Since the case is reversed for other reasons and the evidence may not be the same again we refrain from commenting on the amount of damages; but, to avoid error in another trial, we suggest that punitive damages are not recoverable in equity; nevertheless, equitable relief may be added, under code 1921, sections 76 and 187, to any damages, even for a tort and that the claim of plaintiff for damages is based on tort and not on any equitable ground.

    One of the claims is that the court below tried the case by jury as a law case, but decided it by decree with injunction as an equity case, to defendants' prejudice. The abstract of record does not support this claim. It shows that the defendants claimed that the cause was in equity and that plaintiff assented and consented to try it as such. That a jury was then called and evidence taken without objection on this score until after verdict; that the court found "the issues generally in favor of plaintiff and against the defendants, and rendered a judgment (or decree) thereon for $50,000, with an injunction." The decree recites that the court called the jury to assist and advise the court after an agreement by *Page 88 the attorneys that the case might be tried without a jury. Since the parties agreed to try the case as an equity case none can complain. The propriety of it is therefore not in question now.

    Counsel insists that plaintiffs in error were prejudiced by the refusal of the court to indicate what sort of an action, legal or equitable, it was considered to be, and as to what it was to be tried, but we do not think there was prejudice. The evidence and the rules of evidence were the same in either case. The distinctions between actions at law and suits in equity have been abolished, consequently the plaintiff might have whatever relief the facts pleaded and proved would justify, whether legal or equitable. The effect of our approval of the claim of plaintiff in error would be to say that a plaintiff must label his action, law or equity, but if section 1 of the Code has not abolished the label what has it abolished? We should stultify it.

    The abstract does not show how the jury was sworn, but even if it was sworn generally, as plaintiff in error claims, there can be no prejudicial error in that, because the verdict had no controlling force if it was an equity suit (Hall v. Rockwell, 8 Colo. 103, 6 P. 927), and if it was a lawsuit, such oath was regular.

    Counsel argue that by saying to the jury that they were the sole judges of the credibility of the witnesses the court surrendered its right ultimately to determine the facts. 'Non sequitur. For the purpose of their verdict they were the sole judges, what the court might do with the verdict was immaterial to them and the court did ultimately determine the facts.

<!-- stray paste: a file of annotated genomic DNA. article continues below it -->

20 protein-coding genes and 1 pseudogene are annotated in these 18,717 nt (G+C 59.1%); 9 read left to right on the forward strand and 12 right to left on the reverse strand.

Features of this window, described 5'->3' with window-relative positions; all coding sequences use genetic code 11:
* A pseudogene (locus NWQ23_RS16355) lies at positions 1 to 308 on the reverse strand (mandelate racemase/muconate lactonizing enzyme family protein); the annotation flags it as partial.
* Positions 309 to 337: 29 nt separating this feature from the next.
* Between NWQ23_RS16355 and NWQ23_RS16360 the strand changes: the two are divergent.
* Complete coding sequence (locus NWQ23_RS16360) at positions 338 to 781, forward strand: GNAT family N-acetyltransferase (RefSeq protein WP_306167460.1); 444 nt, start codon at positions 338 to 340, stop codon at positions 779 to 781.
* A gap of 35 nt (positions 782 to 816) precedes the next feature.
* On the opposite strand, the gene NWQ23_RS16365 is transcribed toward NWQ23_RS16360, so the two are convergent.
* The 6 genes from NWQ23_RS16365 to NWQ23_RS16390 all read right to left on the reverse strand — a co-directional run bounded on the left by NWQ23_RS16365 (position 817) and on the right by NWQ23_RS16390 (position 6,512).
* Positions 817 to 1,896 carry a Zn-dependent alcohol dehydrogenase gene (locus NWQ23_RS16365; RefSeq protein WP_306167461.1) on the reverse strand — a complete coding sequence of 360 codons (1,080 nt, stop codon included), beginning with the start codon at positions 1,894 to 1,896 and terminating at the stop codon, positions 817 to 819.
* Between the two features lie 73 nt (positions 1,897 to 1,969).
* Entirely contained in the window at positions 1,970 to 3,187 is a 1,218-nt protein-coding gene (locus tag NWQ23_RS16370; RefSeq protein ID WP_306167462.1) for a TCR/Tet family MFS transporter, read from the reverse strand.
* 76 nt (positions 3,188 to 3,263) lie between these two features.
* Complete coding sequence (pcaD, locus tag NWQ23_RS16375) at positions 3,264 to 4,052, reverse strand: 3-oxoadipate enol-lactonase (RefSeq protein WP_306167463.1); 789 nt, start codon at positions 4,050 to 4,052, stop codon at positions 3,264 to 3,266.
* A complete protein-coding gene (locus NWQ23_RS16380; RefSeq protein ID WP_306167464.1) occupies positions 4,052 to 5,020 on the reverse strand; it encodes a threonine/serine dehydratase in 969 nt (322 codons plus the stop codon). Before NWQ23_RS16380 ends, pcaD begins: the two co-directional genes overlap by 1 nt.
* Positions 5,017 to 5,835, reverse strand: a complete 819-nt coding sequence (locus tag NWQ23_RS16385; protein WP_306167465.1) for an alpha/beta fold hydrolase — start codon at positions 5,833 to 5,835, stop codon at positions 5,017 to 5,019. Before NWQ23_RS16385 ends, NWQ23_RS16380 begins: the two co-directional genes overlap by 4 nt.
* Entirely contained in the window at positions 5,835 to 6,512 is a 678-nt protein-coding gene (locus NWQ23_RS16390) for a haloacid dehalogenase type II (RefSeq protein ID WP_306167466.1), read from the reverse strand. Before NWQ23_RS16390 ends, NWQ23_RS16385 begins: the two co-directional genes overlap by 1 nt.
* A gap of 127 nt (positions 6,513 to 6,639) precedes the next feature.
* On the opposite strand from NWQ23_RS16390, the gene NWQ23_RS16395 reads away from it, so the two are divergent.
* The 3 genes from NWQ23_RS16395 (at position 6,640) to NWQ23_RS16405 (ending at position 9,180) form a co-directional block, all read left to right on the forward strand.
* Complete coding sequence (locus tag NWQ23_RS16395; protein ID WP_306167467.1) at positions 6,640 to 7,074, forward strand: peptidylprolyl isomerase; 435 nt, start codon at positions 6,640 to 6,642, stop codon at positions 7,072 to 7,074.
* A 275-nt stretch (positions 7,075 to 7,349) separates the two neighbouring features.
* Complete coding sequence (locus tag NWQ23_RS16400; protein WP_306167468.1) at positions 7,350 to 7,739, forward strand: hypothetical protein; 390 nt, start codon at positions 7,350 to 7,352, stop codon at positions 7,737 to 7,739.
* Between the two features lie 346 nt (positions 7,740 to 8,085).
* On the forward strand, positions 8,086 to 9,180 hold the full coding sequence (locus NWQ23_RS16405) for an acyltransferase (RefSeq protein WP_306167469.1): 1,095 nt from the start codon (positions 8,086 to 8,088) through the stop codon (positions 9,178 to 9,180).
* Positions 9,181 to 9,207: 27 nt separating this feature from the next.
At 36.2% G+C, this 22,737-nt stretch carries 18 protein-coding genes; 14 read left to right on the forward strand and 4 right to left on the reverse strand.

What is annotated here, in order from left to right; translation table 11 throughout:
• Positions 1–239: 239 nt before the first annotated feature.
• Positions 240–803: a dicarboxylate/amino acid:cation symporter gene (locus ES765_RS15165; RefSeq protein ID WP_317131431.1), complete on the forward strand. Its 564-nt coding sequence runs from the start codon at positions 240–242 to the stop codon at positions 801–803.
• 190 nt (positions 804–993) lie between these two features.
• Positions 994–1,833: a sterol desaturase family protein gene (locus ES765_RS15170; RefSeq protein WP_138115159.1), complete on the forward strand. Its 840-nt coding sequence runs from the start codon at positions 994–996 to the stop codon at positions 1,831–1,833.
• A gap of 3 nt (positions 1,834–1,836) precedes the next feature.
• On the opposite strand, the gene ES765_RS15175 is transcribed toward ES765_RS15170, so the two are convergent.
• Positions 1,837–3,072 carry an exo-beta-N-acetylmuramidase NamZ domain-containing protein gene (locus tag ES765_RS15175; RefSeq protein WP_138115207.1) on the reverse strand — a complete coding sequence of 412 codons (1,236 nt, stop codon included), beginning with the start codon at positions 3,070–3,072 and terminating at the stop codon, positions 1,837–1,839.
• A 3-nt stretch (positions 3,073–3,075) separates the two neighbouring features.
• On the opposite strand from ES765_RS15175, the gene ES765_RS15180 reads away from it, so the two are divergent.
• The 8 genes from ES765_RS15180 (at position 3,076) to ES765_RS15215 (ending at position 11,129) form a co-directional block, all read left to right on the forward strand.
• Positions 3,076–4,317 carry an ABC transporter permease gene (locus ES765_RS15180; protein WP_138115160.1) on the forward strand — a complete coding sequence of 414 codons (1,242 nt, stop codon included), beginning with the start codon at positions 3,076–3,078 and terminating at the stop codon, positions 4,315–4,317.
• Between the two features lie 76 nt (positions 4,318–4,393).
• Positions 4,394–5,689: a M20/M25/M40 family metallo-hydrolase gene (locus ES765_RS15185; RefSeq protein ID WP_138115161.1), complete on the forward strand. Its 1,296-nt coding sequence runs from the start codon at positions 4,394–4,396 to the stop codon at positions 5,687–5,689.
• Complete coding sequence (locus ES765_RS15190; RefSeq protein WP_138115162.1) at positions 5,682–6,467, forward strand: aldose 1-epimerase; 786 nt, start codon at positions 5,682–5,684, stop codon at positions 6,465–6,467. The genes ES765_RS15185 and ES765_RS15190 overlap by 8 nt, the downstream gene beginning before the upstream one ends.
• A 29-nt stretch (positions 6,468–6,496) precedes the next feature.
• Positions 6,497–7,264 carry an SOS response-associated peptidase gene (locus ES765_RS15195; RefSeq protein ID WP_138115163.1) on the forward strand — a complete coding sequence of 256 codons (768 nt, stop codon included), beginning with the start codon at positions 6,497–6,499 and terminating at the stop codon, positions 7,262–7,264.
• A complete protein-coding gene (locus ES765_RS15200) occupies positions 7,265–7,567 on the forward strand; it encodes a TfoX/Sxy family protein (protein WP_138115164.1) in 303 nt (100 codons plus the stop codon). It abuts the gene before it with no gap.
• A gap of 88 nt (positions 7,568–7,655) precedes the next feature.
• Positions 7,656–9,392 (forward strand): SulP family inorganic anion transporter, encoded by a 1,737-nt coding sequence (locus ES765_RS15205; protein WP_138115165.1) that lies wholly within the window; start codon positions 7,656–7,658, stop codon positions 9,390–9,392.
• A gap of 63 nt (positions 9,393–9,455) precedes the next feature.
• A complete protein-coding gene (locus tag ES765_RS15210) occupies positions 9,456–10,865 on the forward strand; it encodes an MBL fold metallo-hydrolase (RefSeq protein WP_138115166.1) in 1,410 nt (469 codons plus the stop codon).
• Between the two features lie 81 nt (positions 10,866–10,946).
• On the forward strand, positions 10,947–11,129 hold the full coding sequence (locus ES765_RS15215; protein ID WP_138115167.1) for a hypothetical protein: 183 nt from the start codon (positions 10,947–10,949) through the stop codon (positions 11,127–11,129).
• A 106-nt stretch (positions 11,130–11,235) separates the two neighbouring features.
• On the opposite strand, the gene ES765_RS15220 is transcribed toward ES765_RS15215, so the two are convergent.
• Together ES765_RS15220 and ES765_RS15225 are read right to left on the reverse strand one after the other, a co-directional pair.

The defendants pleaded the six-year statute of limitations. The plaintiff replied that the defendants fraudulently concealed their unlawful action from him until 1920, when he discovered it and brought his suit. The defendants demurred to this replication and the demurrer was overruled. That is assigned for error, but we think there was no error. Bailey v. Glover, 21 Wall. 342, *Page 89 22 L. Ed. 636; 25 Cyc. 1213, and cases cited. But there was error as to the statute of limitations. The defendants say that the evidence and bill of particulars showed that plaintiff knew of their unlawful actions in 1913, more than six years before suit, which was December 16, 1921. The bill of particulars certainly shows this at abstract folio 190. The plaintiff seeks to avoid the consequences of this by saying that the court has found adversely to the defendants on this point by adopting the advisory verdict of the jury. We cannot agree with this proposition because neither the court nor the jury has any right to find for the plaintiff in contradiction of his bill of particulars. This will necessitate a reversal of the case be cause the court instructed the jury and the case was tried upon the theory that fraudulent concealment had taken the whole matter out of the statute of limitations and that damages were recoverable for the unlawful acts of the defendants committed more than six years before the commencement of the suit.

    It is reversible error for the court to submit matters of damage to the jury which are not properly the subject of damages. The plaintiff argues that there is no evidence to show that the jury did include them and that every presumption is in favor of the judgment. It is true that every presumption is in favor of the judgment and the verdict; but, in this case, such presumptions are overcome by the presumption that the jury followed the instructions of the court. We see no escape from the conclusion that there was error on this point. Dunshee v.Standard Oil Co., supra; King v. So. Pac. Co., 109 Cal. 96,41 P. 786, 29 L.R.A. 755.

    Judgment reversed and new trial granted.

    MR. JUSTICE CAMPBELL not participating. *Page 90